For a brief moment when the film starts and Father Morris, Clayton Nemrow, (“The Midas Touch”) looks at you through the camera and begins a schpiel about the benefits of confession there’s a sinking feeling that you’re about to be preached at for the next ninety minutes.
Thank God (pardon the pun) that this isn’t the case. Father Morris’ connection with the camera and audience endures but he throws off the shackles of a stuffy Catholic priest in seconds. His often light-hearted humour is exactly what this film needed to avoid it becoming overly preachy or alternatively overly critical.
Surviving Confession thankfully doesn’t get bogged down in rhetoric, it easily teases out some of the loose threads that make up the fabric of religion but is also highlights, in its own humorous way, the incongruity of peoples thoughts and deeds when it comes to confession. It’s not all one sided, religion bashing though, Father Morris isn’t exactly a critic even if he is a bit of a cynic.
The two opposing forces of Father Morris and Amber, Jessica Lynn Parsons’ (“S.W.A.T (TV)”), have allowed Nathan Shane Miller (writer) to battle the argument from both sides.
Amber’s role is of course to disrupt and ask those questions that a more polite person may be careful to avoid – mostly the kind of inane stuff that fills the heads of primary schoolers.
She’s a typical, mouthy precocious teenager whose flirtatious behaviour and faux carelessness are not only an attempt to antagonise the priest but is clearly a cover for something darker – you find out what towards the end and whether or not it’s what you think depends on how depraved your mind is.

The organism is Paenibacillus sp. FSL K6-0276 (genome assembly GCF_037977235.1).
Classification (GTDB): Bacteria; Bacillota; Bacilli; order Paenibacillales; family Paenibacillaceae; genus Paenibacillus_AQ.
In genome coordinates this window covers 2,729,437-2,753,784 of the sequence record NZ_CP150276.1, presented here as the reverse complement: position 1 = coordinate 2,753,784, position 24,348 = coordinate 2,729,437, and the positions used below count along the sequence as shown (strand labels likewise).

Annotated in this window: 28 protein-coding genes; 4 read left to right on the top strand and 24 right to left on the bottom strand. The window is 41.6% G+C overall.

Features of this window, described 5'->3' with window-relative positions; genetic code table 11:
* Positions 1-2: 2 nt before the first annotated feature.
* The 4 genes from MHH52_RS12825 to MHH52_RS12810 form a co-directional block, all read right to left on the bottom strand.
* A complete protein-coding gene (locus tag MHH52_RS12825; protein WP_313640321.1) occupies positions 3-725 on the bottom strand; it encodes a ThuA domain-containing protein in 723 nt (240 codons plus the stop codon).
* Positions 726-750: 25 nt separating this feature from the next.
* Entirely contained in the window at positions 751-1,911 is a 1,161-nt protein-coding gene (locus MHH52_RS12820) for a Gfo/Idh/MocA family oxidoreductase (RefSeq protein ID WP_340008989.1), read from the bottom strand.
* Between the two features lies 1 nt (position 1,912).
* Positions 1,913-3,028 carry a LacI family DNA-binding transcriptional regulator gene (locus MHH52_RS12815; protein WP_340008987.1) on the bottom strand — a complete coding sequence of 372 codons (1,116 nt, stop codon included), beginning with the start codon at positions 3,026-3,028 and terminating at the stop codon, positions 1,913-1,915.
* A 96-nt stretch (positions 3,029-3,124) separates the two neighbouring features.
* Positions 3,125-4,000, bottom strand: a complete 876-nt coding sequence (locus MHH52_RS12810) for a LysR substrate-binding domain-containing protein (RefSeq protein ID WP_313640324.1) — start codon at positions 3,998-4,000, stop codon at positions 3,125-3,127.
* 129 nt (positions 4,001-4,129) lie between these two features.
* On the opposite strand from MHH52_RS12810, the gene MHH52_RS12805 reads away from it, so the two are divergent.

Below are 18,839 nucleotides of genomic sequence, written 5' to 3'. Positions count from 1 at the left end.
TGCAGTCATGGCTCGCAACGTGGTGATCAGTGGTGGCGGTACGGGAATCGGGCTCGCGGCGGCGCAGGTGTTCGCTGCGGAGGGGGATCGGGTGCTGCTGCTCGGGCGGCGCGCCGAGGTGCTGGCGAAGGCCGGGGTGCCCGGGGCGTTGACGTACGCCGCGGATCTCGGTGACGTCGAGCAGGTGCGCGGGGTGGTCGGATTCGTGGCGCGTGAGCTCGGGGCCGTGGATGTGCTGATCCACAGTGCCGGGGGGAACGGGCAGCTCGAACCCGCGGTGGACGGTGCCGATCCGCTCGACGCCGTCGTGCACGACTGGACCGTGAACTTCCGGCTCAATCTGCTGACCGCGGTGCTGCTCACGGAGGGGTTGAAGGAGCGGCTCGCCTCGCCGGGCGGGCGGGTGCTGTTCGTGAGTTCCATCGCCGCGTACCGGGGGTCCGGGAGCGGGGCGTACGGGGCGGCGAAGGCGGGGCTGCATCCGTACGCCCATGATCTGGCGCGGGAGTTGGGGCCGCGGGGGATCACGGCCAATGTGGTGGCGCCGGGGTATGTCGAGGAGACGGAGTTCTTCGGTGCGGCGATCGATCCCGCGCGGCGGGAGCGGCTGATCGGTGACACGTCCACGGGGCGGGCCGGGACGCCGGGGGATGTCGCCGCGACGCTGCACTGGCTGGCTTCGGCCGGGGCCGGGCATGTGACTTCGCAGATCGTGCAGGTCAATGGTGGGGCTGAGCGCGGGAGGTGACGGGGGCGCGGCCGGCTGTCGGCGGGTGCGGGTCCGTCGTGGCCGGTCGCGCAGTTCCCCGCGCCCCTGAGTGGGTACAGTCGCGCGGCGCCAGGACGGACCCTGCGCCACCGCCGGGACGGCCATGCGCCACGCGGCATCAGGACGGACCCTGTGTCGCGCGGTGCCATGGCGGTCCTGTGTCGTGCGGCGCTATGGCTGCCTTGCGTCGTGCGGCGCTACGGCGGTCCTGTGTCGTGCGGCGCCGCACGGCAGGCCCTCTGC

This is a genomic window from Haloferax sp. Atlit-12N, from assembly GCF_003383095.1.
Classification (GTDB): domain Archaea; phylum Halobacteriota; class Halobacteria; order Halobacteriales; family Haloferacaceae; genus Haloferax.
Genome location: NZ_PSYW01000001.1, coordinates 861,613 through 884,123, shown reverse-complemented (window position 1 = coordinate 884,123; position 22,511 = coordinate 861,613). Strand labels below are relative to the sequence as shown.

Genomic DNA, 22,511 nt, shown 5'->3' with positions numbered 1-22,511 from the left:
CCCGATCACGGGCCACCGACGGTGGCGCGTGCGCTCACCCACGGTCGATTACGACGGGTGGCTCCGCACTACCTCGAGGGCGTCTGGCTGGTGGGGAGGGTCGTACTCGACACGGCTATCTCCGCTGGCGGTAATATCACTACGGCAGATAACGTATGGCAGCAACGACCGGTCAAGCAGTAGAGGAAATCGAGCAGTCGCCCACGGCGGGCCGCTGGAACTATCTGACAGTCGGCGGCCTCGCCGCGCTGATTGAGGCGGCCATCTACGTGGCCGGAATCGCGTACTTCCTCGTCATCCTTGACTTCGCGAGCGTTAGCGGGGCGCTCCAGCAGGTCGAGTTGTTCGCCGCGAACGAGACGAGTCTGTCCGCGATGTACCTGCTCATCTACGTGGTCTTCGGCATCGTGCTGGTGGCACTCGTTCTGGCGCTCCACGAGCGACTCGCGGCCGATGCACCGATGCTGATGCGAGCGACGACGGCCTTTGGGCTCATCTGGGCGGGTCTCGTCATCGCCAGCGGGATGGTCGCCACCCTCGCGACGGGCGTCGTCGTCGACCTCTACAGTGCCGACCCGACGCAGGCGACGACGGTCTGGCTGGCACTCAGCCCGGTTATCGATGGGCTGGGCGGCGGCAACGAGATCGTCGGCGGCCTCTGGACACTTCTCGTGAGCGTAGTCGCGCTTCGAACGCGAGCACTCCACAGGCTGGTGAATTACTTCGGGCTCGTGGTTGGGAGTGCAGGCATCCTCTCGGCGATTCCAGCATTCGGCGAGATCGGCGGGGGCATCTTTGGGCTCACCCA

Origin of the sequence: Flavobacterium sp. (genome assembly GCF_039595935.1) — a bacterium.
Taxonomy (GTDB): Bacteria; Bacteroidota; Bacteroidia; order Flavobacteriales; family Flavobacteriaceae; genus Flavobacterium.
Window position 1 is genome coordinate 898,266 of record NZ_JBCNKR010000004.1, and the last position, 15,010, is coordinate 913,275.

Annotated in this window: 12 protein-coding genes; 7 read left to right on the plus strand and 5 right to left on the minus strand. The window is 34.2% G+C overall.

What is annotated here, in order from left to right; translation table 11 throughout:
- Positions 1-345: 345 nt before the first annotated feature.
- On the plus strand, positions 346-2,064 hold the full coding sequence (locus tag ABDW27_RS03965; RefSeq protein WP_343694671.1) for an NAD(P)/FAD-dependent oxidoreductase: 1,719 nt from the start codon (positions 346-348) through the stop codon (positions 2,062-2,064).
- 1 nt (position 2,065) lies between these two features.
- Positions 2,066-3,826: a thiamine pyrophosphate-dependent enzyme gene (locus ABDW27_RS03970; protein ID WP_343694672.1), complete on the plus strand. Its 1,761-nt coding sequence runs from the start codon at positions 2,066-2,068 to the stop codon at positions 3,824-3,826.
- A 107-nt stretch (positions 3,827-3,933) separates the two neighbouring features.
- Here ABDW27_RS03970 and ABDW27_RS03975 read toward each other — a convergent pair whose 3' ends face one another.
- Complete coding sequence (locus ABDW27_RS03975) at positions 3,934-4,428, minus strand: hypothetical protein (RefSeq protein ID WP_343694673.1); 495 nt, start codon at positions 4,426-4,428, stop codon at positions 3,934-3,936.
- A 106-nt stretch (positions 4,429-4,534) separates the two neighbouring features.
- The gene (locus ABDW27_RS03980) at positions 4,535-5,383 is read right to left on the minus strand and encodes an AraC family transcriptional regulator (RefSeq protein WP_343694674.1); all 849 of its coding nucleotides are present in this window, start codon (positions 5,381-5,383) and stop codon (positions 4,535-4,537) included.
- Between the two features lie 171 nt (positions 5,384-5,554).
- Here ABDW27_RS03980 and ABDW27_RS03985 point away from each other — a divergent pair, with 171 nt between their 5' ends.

You might be thinking you need to be a Catholic to appreciate this movie but you’d be wrong, I think anyone who’s been exposed to religion of any kind would find something here, whether ultimately you’re religious or atheist. Being in the latter camp I was amused by the way is puts a spot light on some of the more obvious flaws
Nemrow plays the priest with doubts very well, he spends almost the entire movie trying to heal the spiritual wellbeing of others whilst questioning more and more his own spirituality and his role in life.
Morris’ crisis of faith is sincerely acted and the relationship between him and Amber feels so natural and true to life. Parsons keeps up her share of the acting though as well, personally I find her character quite irritating but she plays it well and the bad girl vs priest is a good, if slightly obvious, juxtaposition.
The movie itself has essentially a one room setting and it’s almost theatrical in the way it’s shot. Although there’s no action of which to speak the pacing is really good and it never gets boring.
Nemrows occasional pieces direct to camera are interesting and fun interjections that shows the difference between the calm and at peace surface priest and the distinctly less peaceful inner voice.
It might not be a film for everyone especially if you’re not interested in religion or moral dilemmas but if you’re sitting on the fence then I encourage you to give it a go.
Surviving Confession didn’t always do what was expected, which is refreshing and Father Morris doesn’t always have the answers and certainly doesn’t always get it right – priests are just people after all.